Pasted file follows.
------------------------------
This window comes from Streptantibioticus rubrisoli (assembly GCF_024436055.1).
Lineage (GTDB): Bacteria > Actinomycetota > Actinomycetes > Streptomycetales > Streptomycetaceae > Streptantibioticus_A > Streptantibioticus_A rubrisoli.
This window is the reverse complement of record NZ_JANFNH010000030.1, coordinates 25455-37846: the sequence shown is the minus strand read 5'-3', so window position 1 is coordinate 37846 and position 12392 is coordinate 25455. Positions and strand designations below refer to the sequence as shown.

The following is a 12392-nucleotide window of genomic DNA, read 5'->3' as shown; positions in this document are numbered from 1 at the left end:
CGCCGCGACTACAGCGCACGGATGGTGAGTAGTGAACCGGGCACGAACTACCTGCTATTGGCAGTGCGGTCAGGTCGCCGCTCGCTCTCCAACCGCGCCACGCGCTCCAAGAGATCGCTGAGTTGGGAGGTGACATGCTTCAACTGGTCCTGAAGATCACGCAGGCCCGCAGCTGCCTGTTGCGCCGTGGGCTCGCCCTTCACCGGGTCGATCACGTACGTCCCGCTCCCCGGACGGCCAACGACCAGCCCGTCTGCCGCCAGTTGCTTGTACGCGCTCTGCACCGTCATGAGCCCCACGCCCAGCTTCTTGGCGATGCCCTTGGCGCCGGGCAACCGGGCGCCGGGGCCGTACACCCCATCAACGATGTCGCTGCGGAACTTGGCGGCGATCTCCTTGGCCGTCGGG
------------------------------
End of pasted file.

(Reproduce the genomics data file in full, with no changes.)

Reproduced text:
This window comes from Streptantibioticus rubrisoli (assembly GCF_024436055.1).
Lineage (GTDB): Bacteria > Actinomycetota > Actinomycetes > Streptomycetales > Streptomycetaceae > Streptantibioticus_A > Streptantibioticus_A rubrisoli.
This window is the reverse complement of record NZ_JANFNH010000030.1, coordinates 25455-37846: the sequence shown is the minus strand read 5'-3', so window position 1 is coordinate 37846 and position 12392 is coordinate 25455. Positions and strand designations below refer to the sequence as shown.

The following is a 12392-nucleotide window of genomic DNA, read 5'->3' as shown; positions in this document are numbered from 1 at the left end:
CGCCGCGACTACAGCGCACGGATGGTGAGTAGTGAACCGGGCACGAACTACCTGCTATTGGCAGTGCGGTCAGGTCGCCGCTCGCTCTCCAACCGCGCCACGCGCTCCAAGAGATCGCTGAGTTGGGAGGTGACATGCTTCAACTGGTCCTGAAGATCACGCAGGCCCGCAGCTGCCTGTTGCGCCGTGGGCTCGCCCTTCACCGGGTCGATCACGTACGTCCCGCTCCCCGGACGGCCAACGACCAGCCCGTCTGCCGCCAGTTGCTTGTACGCGCTCTGCACCGTCATGAGCCCCACGCCCAGCTTCTTGGCGATGCCCTTGGCGCCGGGCAACCGGGCGCCGGGGCCGTACACCCCATCAACGATGTCGCTGCGGAACTTGGCGGCGATCTCCTTGGCCGTCGGG